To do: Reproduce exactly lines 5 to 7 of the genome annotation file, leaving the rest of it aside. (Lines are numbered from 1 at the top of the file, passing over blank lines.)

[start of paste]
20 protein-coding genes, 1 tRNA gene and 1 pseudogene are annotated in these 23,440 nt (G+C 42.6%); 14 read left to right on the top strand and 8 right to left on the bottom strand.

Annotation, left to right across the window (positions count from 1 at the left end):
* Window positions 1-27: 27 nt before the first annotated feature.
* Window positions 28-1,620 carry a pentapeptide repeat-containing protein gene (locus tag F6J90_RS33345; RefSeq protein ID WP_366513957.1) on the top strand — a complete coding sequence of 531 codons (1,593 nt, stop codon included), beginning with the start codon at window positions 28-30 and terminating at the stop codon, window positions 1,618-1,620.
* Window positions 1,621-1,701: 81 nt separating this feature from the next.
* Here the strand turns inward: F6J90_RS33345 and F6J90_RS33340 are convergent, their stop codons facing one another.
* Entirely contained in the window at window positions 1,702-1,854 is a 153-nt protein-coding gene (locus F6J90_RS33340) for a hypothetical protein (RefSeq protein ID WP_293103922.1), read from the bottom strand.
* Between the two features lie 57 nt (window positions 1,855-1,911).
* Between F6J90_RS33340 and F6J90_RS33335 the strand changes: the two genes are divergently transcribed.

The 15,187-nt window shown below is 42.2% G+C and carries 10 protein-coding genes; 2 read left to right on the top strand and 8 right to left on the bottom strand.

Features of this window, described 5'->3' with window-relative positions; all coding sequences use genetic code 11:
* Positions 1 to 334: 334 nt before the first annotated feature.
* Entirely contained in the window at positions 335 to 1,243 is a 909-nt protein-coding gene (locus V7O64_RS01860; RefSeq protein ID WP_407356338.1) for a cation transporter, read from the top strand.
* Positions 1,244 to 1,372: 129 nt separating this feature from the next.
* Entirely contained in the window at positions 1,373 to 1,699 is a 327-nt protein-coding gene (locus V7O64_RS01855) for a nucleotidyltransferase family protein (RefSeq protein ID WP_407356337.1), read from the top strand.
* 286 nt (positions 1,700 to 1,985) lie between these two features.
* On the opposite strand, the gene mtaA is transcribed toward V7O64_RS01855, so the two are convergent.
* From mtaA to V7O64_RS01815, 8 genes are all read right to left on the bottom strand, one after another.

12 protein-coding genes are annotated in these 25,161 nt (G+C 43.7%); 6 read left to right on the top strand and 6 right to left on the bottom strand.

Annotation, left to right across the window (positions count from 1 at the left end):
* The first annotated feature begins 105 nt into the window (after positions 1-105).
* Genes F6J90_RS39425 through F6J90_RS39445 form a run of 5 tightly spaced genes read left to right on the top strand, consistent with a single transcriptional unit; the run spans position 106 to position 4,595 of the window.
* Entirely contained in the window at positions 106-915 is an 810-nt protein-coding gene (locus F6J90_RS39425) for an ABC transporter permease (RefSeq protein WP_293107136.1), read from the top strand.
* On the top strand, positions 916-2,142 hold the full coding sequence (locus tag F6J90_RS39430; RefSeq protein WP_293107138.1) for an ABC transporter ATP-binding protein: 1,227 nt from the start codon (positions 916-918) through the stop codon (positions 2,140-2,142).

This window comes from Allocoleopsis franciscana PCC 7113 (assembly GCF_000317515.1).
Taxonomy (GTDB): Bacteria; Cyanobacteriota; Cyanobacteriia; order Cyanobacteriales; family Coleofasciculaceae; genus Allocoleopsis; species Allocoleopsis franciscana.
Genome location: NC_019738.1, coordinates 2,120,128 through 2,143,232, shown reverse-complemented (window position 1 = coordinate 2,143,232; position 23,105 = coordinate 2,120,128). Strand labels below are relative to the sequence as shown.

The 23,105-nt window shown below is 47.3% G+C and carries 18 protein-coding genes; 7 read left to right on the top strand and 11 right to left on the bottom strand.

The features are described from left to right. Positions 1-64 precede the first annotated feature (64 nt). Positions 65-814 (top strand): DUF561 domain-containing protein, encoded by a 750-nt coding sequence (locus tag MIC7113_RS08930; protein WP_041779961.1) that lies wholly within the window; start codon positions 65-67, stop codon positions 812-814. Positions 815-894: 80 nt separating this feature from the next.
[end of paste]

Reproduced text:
* Window positions 1,621-1,701: 81 nt separating this feature from the next.
* Here the strand turns inward: F6J90_RS33345 and F6J90_RS33340 are convergent, their stop codons facing one another.
* Entirely contained in the window at window positions 1,702-1,854 is a 153-nt protein-coding gene (locus F6J90_RS33340) for a hypothetical protein (RefSeq protein ID WP_293103922.1), read from the bottom strand.